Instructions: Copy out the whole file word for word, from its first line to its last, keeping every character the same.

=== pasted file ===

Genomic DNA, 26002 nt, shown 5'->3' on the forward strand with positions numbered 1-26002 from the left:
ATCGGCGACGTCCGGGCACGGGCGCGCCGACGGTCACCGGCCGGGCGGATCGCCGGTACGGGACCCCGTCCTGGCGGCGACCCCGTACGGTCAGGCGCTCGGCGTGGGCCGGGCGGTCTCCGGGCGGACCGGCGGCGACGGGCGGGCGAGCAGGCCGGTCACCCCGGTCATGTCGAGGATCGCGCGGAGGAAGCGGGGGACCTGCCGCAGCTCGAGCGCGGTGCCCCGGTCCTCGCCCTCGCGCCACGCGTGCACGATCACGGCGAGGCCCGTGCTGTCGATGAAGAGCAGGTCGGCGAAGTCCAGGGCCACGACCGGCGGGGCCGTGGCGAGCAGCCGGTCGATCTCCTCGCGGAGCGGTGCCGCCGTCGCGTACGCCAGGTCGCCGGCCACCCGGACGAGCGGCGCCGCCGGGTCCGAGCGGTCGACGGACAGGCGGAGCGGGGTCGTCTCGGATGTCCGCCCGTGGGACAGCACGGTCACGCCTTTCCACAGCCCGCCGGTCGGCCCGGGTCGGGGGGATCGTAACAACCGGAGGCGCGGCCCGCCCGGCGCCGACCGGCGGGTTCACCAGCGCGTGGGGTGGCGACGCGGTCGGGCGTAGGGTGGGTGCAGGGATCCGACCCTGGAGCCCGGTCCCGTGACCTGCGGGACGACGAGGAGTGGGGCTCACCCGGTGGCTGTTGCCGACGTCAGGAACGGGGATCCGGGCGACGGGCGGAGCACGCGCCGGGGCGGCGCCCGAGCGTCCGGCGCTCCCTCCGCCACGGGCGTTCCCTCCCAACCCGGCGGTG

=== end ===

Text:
Genomic DNA, 26002 nt, shown 5'->3' on the forward strand with positions numbered 1-26002 from the left:
ATCGGCGACGTCCGGGCACGGGCGCGCCGACGGTCACCGGCCGGGCGGATCGCCGGTACGGGACCCCGTCCTGGCGGCGACCCCGTACGGTCAGGCGCTCGGCGTGGGCCGGGCGGTCTCCGGGCGGACCGGCGGCGACGGGCGGGCGAGCAGGCCGGTCACCCCGGTCATGTCGAGGATCGCGCGGAGGAAGCGGGGGACCTGCCGCAGCTCGAGCGCGGTGCCCCGGTCCTCGCCCTCGCGCCACGCGTGCACGATCACGGCGAGGCCCGTGCTGTCGATGAAGAGCAGGTCGGCGAAGTCCAGGGCCACGACCGGCGGGGCCGTGGCGAGCAGCCGGTCGATCTCCTCGCGGAGCGGTGCCGCCGTCGCGTACGCCAGGTCGCCGGCCACCCGGACGAGCGGCGCCGCCGGGTCCGAGCGGTCGACGGACAGGCGGAGCGGGGTCGTCTCGGATGTCCGCCCGTGGGACAGCACGGTCACGCCTTTCCACAGCCCGCCGGTCGGCCCGGGTCGGGGGGATCGTAACAACCGGAGGCGCGGCCCGCCCGGCGCCGACCGGCGGGTTCACCAGCGCGTGGGGTGGCGACGCGGTCGGGCGTAGGGTGGGTGCAGGGATCCGACCCTGGAGCCCGGTCCCGTGACCTGCGGGACGACGAGGAGTGGGGCTCACCCGGTGGCTGTTGCCGACGTCAGGAACGGGGATCCGGGCGACGGGCGGAGCACGCGCCGGGGCGGCGCCCGAGCGTCCGGCGCTCCCTCCGCCACGGGCGTTCCCTCCCAACCCGGCGGTG